Easton Farm development could see a vote tonight by Springboro City Council

SPRINGBORO — Springboro City Council tonight could vote on the rezoning of 103 acres and the plan for a large $265 million proposed development that includes homes and commercial options.

Some residents have said the planned development along Ohio 741 would be good for the city. Others who said they are concerned with added traffic and the amount of housing and commercial planned are opposed.

At its Sept. 16 meeting, council tabled the ordinances that would have approved the rezoning and allow the construction of 299 single-family homes and townhouses; a 113-unit assisted living facility; and retail, office and commercial space. The proposed plan has changed several times since it was introduced in late March, with input from residents throughout the process, including the removal of multi-family housing and a garage.

Mayor John Agenbroad suggested an ad hoc working group be created and led by City Manager Chris Pozzuto that would consist of city staff, the developer and property owner, two members of Springboro Residents United who oppose the development, and several residents representing the city’s wards.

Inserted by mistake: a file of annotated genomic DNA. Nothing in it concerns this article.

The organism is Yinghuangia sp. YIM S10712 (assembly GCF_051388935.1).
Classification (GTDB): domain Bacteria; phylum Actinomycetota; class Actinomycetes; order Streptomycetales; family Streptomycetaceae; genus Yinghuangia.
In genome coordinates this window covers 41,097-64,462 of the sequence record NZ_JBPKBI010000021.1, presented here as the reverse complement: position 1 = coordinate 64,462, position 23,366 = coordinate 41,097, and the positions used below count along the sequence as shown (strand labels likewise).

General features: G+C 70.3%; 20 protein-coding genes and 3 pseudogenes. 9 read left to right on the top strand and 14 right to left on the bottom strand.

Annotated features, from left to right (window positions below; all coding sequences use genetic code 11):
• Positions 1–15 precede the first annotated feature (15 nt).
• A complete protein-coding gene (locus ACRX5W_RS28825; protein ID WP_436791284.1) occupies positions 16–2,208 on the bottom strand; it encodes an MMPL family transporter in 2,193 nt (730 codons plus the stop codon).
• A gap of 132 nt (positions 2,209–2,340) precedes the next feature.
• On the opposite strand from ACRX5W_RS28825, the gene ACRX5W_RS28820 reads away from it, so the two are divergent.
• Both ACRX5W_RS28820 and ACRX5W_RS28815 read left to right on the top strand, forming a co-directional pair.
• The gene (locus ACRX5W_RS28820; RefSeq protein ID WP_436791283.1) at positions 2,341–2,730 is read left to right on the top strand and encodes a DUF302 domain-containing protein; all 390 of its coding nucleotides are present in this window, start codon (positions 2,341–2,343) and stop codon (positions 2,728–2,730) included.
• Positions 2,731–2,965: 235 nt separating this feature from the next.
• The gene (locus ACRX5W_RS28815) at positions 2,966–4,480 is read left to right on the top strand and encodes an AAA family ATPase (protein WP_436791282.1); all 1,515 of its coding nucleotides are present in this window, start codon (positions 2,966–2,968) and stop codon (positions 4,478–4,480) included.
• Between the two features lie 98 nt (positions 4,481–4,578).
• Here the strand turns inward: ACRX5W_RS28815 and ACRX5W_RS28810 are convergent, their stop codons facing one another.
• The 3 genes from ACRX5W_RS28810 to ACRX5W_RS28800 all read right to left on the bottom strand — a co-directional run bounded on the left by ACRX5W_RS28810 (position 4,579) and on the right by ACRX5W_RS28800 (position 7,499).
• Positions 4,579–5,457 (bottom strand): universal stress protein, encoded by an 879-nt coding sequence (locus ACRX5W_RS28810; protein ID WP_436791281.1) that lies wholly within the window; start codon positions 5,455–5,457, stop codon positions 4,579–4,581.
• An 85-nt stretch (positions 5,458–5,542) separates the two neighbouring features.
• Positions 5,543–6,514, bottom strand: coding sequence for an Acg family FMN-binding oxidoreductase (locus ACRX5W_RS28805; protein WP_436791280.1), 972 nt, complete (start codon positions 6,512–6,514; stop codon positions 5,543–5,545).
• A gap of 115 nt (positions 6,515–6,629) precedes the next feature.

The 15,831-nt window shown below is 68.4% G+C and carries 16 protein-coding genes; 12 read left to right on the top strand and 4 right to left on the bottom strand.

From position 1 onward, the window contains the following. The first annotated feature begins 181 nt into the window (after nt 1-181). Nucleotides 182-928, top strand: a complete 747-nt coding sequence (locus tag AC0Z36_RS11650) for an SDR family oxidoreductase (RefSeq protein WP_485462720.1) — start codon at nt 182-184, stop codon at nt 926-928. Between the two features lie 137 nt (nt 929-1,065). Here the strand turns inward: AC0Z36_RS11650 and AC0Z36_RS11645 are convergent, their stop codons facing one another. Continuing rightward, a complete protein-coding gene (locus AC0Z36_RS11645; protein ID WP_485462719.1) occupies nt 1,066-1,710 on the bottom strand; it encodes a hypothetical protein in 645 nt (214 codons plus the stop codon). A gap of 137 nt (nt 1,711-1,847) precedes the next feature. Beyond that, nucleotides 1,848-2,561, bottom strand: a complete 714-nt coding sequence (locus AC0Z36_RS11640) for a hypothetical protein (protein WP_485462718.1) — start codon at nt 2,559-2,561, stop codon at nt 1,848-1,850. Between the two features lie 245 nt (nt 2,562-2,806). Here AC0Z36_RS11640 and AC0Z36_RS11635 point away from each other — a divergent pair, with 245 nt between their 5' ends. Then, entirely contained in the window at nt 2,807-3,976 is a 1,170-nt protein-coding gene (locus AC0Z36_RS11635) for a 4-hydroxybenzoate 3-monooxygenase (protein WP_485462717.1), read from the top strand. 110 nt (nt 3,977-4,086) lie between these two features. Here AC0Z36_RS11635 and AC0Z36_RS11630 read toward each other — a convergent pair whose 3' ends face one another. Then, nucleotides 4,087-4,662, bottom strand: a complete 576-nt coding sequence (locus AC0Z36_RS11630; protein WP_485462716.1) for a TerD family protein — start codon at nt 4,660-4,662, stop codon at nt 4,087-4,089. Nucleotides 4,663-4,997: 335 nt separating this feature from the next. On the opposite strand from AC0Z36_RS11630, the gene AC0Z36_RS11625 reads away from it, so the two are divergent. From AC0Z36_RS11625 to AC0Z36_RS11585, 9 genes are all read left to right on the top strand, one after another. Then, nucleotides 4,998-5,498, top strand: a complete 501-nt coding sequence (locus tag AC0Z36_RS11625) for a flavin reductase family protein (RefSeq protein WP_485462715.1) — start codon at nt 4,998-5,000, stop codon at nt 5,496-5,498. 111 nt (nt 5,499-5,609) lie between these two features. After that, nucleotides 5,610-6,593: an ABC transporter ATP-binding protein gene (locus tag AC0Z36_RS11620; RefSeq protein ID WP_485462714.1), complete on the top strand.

The committee was tasked to review a proposed alternative plan submitted by David Beckman, a Deer Trail Drive resident and a member of Springboro Residents United who oppose the density at the Easton Farm development.

That ad hoc meeting was cancelled last week after developer Larry Dillin declined to attend citing the opposition was not represented in its entirety and that there was no ability to reach an agreement and conclusions effectively or completely.

Tonight, council has the option to approve, approve with modifications, reject, or table the legislation again. City code requires council to vote on the Planning Commission recommendation within 120 days of the first public hearing that was held in August.

The residents who oppose the development have said on social media that they are considering possible legal and political action such as a referendum on the ordinances if council votes to approve the project; and possible recall of council members.

Council will meet in regular session beginning at 7 p.m. at the Springboro City Building on West Central Avenue.

This is not the first time plans for a development on the property have been presented to the city. In 2008 and 2017, plans to develop the same land were brought forward by other developers, but were either rejected by the city or dropped.

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